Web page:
Asserting that FEMA has not complied with its mandates to conduct affordability and peer reviews, state Attorney General Martha Coakley Wednesday urged Congress to delay implementation of a new bill that would dramatically increase flood insurance rates for many families and businesses from Cape Ann and other North Shore communities to Cape Cod and the south coast.
In a letter sent to U.S. House Speaker John Boehner, R-Ohio, and U.S. Senate Majority Leader Harry Reid, D-Nevada, Coakley is asking that the Biggert-Waters Flood Insurance Reform Act be delayed until the Federal Emergency Management Agency — FEMA — complies with a congressional mandate to undertake an affordability review and a peer review of the new flood zone maps.
By eliminating various federal subsidies in the National Flood Insurance Program and expanding flood zone maps, the bill — which took effect for some properties on Tuesday, Oct. 1, which marked the start of the new federal fiscal year — is expected to pose what Coakley called “harsh economic consequences” for many homeowners and small businesses in Massachusetts and elsewhere.
“Premature implementation of the Act threatens the housing recovery that Massachusetts and the nation are just starting to experience,” Coakley, a 2014 gubernatorial candidate, wrote in her letter. “We believe that dramatically increased flood insurance rates will tip the balance for many homeowners who weathered the economic downturn but are still feeling the residual effects of the housing crisis.”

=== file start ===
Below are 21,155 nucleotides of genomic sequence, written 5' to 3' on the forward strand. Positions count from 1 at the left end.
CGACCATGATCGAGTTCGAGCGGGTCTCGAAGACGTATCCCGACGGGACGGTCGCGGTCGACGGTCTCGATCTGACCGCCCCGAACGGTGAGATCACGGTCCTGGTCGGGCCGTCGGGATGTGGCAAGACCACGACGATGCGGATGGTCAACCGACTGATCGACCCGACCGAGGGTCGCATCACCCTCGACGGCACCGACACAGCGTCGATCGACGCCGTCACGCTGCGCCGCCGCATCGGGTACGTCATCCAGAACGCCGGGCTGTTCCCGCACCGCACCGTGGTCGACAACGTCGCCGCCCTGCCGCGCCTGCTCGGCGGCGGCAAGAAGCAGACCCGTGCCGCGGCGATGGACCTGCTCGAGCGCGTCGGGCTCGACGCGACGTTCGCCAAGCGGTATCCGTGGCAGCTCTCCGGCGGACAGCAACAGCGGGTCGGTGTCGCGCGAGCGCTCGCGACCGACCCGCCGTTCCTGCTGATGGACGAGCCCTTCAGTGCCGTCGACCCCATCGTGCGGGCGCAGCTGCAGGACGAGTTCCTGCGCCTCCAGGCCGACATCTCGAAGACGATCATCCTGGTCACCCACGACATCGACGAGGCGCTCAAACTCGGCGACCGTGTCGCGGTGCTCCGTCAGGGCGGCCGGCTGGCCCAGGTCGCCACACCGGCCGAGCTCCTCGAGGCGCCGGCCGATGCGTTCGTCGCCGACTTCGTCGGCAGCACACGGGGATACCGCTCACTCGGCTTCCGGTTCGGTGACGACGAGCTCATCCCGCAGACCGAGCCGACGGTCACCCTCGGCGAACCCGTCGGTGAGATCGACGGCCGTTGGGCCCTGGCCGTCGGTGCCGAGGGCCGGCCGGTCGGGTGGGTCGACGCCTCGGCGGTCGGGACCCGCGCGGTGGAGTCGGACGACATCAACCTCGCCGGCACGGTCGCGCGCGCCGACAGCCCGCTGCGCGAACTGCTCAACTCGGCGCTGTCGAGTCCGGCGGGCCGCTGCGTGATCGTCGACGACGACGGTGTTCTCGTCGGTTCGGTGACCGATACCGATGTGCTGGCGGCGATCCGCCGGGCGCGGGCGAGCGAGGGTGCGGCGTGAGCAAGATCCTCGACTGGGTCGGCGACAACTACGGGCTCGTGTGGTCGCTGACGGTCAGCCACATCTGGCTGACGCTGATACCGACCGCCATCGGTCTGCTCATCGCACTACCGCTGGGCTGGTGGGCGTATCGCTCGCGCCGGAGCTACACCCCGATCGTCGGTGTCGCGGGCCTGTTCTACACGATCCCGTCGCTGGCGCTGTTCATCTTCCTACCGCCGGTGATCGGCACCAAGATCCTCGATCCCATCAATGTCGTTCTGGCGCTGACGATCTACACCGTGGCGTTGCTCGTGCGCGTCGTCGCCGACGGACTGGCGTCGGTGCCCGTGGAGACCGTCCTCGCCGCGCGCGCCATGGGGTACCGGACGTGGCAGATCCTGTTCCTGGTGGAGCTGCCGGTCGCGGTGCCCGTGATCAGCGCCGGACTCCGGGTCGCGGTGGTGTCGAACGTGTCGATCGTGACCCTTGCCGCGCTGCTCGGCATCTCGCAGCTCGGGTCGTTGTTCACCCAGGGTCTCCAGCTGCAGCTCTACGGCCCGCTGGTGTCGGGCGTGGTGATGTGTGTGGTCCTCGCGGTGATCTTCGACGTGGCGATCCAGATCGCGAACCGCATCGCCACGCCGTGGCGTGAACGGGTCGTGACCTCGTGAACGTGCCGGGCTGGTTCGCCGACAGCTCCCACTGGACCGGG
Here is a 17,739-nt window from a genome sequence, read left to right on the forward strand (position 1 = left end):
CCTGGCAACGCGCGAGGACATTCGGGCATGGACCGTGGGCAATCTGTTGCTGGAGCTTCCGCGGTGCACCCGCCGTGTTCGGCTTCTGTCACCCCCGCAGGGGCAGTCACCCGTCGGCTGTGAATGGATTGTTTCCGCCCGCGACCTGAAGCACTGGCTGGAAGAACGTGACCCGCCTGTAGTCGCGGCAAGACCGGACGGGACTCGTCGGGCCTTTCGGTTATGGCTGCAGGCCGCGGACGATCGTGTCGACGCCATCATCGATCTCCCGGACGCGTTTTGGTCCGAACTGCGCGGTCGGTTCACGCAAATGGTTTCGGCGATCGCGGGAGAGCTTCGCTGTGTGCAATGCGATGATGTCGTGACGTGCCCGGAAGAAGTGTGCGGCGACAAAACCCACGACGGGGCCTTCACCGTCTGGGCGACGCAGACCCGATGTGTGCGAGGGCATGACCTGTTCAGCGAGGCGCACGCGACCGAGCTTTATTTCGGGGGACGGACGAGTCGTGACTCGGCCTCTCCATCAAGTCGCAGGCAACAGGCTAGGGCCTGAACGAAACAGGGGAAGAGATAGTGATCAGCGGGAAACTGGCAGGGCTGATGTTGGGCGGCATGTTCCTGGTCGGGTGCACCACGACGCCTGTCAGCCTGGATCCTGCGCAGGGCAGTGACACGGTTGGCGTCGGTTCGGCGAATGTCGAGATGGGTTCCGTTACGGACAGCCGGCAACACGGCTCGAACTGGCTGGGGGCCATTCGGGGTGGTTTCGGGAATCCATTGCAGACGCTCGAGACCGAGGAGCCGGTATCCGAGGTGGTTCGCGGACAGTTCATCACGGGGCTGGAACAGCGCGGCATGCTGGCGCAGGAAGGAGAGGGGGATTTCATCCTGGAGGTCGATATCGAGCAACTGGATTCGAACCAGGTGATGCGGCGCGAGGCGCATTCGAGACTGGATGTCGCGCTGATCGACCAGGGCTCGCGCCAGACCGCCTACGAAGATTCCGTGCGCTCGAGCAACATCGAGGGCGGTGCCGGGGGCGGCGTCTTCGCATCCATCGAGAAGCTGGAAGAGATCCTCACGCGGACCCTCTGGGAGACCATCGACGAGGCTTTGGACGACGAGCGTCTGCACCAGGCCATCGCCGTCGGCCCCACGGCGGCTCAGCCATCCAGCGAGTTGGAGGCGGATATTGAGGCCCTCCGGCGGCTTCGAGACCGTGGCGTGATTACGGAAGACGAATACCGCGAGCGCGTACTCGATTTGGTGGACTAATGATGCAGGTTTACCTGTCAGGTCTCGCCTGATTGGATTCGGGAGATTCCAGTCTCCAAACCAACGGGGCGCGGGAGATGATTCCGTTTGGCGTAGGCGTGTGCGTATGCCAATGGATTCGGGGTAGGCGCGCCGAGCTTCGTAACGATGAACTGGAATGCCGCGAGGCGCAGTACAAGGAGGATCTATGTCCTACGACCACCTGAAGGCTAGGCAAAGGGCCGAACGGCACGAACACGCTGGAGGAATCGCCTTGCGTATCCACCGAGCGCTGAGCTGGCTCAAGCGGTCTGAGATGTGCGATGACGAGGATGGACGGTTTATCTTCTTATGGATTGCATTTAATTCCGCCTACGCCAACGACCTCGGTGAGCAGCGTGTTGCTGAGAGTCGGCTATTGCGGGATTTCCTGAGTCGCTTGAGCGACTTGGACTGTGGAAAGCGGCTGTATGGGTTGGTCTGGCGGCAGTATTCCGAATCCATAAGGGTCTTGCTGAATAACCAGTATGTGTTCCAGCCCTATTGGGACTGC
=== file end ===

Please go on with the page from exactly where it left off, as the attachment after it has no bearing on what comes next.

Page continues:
Coakley’s letter came less than 48 hours after property owners from across Essex County met with FEMA representatives Monday in a workshop held in Lynn to express concern about the changes.
Some industry observers say the insurance premiums that homeowners pay will increase three to five times — or more — in coming months. The Lynn event was orchestrated by Congressman John Tierney, the Salem Democrat whose district includes all of Cape Ann and encompasses coastal communities from Lynn to Salisbury.
FEMA officials at the Lynn forum, attended by about 70, said that many homeowners are not fully aware of new regulations. They urged coastal homeowners to seek the aid of their insurance carriers.
Marian Spark, who heads the Greater Newburyport Association of Realtors, also said local homeowners should consult their insurance representatives.
“I don’t know that a lot of coastal homeowners are aware of the changes,” said Spark, who has attended real-estate seminars on the topic. “They don’t seem to get it yet.
“But there are big changes coming, and what we are seeing and hearing now about policy increases is just the tip of the iceberg.”
Flood insurance is mandatory for property owners with mortgages located in certain zones on Flood Insurance Rate Maps, Coakley noted Wednesday.
These homeowners and businesses have no choice, nor do the banks that service their mortgages, but to have flood insurance. Even properties in the new flood zones that do not have mortgages may still be affected, due to heightened building requirements or lower market demand for those properties, she added.
Staff Writer Dyke Hendrickson of the Daily News of Newburyport, sister paper to the Times, contributed to this story. He can be reached at firstname.lastname@example.org.